Thursday, May 28, 2015
A million years ago (2010) I first wrote a review on Natalie Chanin's then new book, Studio Style, and today I have the pleasure again of digging into her latest work, Alabama Studio Sewing Patterns, to share my insights. What has me feeling like the luckiest girl though, is that the process of this sharing involved having a custom garment made and photographed on moi. Oh the work. It is so hard. I suffer.
I said then, a million years ago, and I say now, that my friend Natalie does not design clothing, she also builds it. He process of creating the imagery on her organic cottons is like nothing else, and it remains like nothing else, despite her so selflessly and so inspirationally teaching her process to the world. What comes out of her heart, and her studio is a stand alone collection of art, in the sea of disposable, anonymous sameness rampant in the fashion world. All of her 3 prior books string together the complete story of her unique process of embellishment and construction, down to every last detail. What is particularly special is how her books offer such a sense of place, that absorbing the skills taught within them is that much more crystallized. And you finish the reading having experienced her process as much as you have read about it.
If I could succinctly characterize this new book, it is that it graciously gives that extra mile of instruction that I would assume was never possible to do in a book. Instructing garment sewing from a book is tricky. But Natalie does it in a way that investigates the basics (and also every combination of altering those basics) with just the right amount of detail and technique to make it informative, but also with just the right attitude and encouragement to make it approachable. And just like her first three books, it is a stand alone compendium on style while being a reverent guide to the handmade.
When it came time to choose a garment to have made, I just pointed to the amazing princess seamed long sleeve tee on page 51 made from indigo-dyed cotton and said THAT. I feel beautiful in it. But I also feel so very comfortable. Thousands of stitches made by a pair of talented, hardworking hands simply feels different than anything else you will ever wear.
This post was meant to be published a full week ago, and in my hurried, frantic schedule of getting the doors to Craft South open, I failed to complete it on schedule. I texted Natalie to apologize, and her reply was such a comfort: "Nothing is ever late in our world".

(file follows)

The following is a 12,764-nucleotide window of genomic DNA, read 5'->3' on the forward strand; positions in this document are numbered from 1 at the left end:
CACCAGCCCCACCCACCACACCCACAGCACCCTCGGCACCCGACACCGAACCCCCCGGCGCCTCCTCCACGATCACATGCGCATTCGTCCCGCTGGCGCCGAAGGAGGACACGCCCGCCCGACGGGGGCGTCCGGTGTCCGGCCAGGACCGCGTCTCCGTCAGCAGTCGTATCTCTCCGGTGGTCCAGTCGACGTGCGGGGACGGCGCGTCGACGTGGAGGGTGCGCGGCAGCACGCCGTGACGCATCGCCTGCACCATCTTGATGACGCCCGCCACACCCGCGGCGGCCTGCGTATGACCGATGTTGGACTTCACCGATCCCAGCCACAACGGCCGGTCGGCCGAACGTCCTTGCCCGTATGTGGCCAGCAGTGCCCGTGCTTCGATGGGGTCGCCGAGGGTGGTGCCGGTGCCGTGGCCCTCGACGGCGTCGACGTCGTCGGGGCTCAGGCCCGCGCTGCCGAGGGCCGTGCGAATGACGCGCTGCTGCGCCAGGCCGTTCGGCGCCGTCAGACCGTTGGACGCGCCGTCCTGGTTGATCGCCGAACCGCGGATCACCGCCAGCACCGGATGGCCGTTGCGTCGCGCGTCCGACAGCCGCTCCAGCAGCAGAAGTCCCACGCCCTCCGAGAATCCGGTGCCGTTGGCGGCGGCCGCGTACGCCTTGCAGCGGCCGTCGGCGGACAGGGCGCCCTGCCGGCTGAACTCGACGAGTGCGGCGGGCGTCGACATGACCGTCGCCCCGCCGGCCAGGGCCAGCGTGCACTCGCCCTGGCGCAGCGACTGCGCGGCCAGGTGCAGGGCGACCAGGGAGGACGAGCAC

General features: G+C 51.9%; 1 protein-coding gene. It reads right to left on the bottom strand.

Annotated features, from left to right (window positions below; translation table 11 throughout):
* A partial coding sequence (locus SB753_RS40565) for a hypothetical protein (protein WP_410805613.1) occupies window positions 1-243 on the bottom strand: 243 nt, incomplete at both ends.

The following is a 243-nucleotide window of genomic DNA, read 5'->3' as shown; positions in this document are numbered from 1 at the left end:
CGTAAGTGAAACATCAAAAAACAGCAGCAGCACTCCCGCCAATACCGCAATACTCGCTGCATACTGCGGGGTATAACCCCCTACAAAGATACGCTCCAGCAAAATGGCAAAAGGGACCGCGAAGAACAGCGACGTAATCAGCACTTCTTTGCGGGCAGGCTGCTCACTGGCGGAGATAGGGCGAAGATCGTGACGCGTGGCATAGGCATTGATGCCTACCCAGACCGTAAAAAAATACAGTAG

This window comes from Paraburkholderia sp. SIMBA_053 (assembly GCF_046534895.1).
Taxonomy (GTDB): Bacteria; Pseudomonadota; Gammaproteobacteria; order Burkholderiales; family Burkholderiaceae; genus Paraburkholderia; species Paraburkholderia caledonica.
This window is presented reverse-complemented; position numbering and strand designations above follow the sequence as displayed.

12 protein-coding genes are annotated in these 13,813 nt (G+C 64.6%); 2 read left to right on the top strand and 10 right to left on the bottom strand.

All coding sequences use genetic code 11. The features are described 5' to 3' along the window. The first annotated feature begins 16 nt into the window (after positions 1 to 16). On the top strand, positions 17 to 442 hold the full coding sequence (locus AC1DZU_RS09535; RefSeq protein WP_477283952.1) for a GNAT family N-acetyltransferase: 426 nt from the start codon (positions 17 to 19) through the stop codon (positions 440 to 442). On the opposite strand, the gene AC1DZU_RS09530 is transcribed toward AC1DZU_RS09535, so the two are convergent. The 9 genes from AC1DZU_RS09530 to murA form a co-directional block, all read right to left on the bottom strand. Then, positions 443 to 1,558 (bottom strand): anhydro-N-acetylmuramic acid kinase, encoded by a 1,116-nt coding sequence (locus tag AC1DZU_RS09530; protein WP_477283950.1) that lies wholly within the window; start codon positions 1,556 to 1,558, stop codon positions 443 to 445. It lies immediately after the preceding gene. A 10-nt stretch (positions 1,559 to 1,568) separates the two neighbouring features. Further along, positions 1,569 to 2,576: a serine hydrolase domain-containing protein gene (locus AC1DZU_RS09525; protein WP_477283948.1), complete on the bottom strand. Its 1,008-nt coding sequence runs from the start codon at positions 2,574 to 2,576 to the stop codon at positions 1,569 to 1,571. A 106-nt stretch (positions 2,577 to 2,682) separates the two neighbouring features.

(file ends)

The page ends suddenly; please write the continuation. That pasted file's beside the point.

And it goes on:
Thank you, Natalie. Thank you for your patience with your own process (and with me). You remain an inspiration, a friend, and a source of hope in the way that our world works. This book is the icing on the cake for your fans, and I am personally grateful that you took the time to make it.
Tuesday, January 27, 2015
I should write. Without any prior plan to do so, I slipped out of bed when I heard Jeff clanking around and making coffee this morning, much earlier than usual. I was hoping that the remnants of subconscious thought would finally set to text and screen what has been swirling around up there for a few months. I have actually lied partially awake in bed very many early mornings and felt sure I have struck just exactly the order of how a piece of prose could go. I rise, drink coffee, plan and start the day and the opportunity simply dissolves. Just disappears and gets buried in all of the things that a day becomes, good or bad, neither. This scenario has repeated countless times.
Today is different. Today is our eldest Juliana's birthday. 23. I was saying to Jeff last night that it doesn't seem any more or less than 23 years, it rather seems a whole other lifetime. A different time and place and group of characters all together. But I look back harder and see myself in that girl, swept from maidenhood to motherhood in just a few seconds. And I see him. Upright and filled with all the love necessary to carry us to here, without a map. And her. Beautiful and amazing to me now, then, and every single moment in between. As of the 22nd Nicolas is now 17 and as of the 20th Eleni is now 11. They are each growing into themselves which feels astounding to witness if you let yourself think about it. And what, Jeff and I wondered in the dark last night, is it that divides these other lifetimes ago that we sense. How does it happen without warning that a group of events or memories suddenly feel like another time and place? How does it partition itself from now? The cities. The houses. The arrival of children. The schools. How soon will it be before we look back on this time and label it another life?